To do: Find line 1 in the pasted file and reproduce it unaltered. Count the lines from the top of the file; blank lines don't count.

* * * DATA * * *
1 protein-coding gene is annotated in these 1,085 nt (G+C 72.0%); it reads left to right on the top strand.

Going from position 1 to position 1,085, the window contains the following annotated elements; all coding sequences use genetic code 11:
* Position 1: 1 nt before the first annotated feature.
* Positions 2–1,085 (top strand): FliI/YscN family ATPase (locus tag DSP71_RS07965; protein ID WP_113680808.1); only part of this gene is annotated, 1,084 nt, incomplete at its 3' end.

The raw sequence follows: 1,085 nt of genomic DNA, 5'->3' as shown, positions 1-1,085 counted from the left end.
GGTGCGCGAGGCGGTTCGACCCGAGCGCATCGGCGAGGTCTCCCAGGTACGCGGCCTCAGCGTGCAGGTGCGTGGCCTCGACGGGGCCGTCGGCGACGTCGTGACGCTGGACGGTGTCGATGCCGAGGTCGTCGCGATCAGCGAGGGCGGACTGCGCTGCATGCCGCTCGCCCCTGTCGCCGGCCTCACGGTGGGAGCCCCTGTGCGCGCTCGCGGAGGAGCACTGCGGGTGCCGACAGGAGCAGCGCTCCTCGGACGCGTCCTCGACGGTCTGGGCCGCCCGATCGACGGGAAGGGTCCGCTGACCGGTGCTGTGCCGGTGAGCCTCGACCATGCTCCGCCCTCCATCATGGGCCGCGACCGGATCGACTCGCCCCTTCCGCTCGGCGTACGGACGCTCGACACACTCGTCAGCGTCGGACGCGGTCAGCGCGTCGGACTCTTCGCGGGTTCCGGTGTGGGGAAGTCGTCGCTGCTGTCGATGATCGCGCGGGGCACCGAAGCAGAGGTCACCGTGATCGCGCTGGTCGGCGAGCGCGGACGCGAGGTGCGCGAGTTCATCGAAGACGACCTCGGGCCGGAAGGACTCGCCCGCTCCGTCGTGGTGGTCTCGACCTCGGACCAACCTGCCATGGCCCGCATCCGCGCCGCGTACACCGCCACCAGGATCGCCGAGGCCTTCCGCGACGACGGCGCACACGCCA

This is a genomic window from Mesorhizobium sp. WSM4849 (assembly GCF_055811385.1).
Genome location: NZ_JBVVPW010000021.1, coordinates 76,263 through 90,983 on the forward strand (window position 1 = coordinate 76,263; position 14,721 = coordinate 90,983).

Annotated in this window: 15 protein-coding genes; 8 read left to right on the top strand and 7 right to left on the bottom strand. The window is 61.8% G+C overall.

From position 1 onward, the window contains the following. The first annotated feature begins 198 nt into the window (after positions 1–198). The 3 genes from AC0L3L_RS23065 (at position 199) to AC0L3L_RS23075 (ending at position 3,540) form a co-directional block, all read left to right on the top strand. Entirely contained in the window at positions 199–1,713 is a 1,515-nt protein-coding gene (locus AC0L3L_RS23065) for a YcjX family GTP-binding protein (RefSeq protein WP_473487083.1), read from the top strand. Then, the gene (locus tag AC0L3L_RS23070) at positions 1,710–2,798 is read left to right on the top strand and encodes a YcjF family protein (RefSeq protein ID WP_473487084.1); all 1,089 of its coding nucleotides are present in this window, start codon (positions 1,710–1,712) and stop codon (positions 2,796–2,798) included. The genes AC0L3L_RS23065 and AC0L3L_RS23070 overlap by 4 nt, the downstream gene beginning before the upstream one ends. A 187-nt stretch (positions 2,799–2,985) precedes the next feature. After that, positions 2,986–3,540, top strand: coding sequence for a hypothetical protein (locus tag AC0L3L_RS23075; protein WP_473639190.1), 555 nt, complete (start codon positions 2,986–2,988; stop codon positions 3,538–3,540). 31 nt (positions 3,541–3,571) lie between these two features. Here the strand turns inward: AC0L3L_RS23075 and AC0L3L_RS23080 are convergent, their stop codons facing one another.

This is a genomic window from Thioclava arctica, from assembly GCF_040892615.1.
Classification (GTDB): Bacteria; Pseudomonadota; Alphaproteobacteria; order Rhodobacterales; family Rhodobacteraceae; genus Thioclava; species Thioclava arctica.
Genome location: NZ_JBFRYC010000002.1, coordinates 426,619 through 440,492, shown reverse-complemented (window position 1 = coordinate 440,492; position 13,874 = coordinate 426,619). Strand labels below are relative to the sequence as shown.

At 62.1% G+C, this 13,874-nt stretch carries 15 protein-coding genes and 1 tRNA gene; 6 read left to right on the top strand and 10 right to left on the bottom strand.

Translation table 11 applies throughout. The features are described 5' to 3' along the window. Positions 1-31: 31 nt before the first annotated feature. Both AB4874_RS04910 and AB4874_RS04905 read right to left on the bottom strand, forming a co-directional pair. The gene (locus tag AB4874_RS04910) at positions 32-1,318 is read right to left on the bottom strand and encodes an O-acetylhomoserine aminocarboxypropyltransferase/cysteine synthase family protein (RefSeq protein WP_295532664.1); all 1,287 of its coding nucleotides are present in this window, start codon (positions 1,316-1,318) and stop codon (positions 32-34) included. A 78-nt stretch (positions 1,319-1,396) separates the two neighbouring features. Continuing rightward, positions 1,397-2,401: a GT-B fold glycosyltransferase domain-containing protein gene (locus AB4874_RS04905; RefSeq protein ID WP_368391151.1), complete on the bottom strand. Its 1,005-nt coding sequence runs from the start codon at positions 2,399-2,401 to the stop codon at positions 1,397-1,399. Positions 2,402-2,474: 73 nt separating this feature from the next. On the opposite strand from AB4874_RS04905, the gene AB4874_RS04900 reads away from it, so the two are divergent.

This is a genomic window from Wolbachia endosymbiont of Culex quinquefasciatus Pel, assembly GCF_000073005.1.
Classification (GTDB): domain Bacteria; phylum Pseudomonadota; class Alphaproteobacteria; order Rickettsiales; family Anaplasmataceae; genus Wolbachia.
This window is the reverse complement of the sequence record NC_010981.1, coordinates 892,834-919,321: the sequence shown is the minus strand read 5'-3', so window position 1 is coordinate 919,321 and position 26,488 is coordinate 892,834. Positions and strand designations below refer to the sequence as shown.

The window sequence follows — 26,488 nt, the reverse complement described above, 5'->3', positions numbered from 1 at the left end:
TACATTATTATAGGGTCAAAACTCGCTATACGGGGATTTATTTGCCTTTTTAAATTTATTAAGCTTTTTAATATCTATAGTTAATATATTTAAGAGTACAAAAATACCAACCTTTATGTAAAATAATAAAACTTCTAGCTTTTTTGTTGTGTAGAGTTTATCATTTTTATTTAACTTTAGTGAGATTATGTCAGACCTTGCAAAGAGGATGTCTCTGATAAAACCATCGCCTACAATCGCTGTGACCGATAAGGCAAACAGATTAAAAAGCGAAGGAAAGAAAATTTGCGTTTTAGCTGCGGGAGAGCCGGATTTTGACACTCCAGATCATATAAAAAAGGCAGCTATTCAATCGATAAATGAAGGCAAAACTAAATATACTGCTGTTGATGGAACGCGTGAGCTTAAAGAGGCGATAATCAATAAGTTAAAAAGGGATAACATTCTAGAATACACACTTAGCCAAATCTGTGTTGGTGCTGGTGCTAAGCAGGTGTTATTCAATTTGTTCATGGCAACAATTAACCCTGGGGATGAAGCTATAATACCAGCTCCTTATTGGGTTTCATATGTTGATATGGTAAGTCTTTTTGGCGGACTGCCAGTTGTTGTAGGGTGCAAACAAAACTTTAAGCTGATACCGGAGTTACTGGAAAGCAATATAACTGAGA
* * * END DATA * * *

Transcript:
1 protein-coding gene is annotated in these 1,085 nt (G+C 72.0%); it reads left to right on the top strand.